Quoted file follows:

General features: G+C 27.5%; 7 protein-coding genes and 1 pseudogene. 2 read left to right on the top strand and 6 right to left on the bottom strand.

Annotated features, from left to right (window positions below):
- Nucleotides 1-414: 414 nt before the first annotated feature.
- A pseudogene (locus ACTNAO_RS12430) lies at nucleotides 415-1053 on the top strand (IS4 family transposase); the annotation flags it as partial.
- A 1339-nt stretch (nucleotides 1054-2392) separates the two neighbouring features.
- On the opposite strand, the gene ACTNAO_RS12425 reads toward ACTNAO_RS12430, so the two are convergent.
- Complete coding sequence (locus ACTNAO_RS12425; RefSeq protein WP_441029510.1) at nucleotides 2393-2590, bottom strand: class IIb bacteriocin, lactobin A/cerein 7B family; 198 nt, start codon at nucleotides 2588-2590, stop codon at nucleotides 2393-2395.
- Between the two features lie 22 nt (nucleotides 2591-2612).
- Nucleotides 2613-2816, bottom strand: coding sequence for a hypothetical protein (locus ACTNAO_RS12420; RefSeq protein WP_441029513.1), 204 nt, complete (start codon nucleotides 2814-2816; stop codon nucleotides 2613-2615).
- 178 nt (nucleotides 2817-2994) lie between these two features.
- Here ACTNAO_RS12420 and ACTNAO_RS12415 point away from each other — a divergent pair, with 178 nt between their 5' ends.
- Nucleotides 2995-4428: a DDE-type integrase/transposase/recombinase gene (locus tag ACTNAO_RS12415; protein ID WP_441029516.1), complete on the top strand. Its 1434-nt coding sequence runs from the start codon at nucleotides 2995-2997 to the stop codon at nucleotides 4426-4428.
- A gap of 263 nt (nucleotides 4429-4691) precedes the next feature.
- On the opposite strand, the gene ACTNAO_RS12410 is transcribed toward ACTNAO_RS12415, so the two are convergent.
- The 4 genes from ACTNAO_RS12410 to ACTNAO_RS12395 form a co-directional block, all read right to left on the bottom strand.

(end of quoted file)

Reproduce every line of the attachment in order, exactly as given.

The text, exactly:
General features: G+C 27.5%; 7 protein-coding genes and 1 pseudogene. 2 read left to right on the top strand and 6 right to left on the bottom strand.

Annotated features, from left to right (window positions below):
- Nucleotides 1-414: 414 nt before the first annotated feature.
- A pseudogene (locus ACTNAO_RS12430) lies at nucleotides 415-1053 on the top strand (IS4 family transposase); the annotation flags it as partial.
- A 1339-nt stretch (nucleotides 1054-2392) separates the two neighbouring features.
- On the opposite strand, the gene ACTNAO_RS12425 reads toward ACTNAO_RS12430, so the two are convergent.
- Complete coding sequence (locus ACTNAO_RS12425; RefSeq protein WP_441029510.1) at nucleotides 2393-2590, bottom strand: class IIb bacteriocin, lactobin A/cerein 7B family; 198 nt, start codon at nucleotides 2588-2590, stop codon at nucleotides 2393-2395.
- Between the two features lie 22 nt (nucleotides 2591-2612).
- Nucleotides 2613-2816, bottom strand: coding sequence for a hypothetical protein (locus ACTNAO_RS12420; RefSeq protein WP_441029513.1), 204 nt, complete (start codon nucleotides 2814-2816; stop codon nucleotides 2613-2615).
- 178 nt (nucleotides 2817-2994) lie between these two features.
- Here ACTNAO_RS12420 and ACTNAO_RS12415 point away from each other — a divergent pair, with 178 nt between their 5' ends.
- Nucleotides 2995-4428: a DDE-type integrase/transposase/recombinase gene (locus tag ACTNAO_RS12415; protein ID WP_441029516.1), complete on the top strand. Its 1434-nt coding sequence runs from the start codon at nucleotides 2995-2997 to the stop codon at nucleotides 4426-4428.
- A gap of 263 nt (nucleotides 4429-4691) precedes the next feature.
- On the opposite strand, the gene ACTNAO_RS12410 is transcribed toward ACTNAO_RS12415, so the two are convergent.
- The 4 genes from ACTNAO_RS12410 to ACTNAO_RS12395 form a co-directional block, all read right to left on the bottom strand.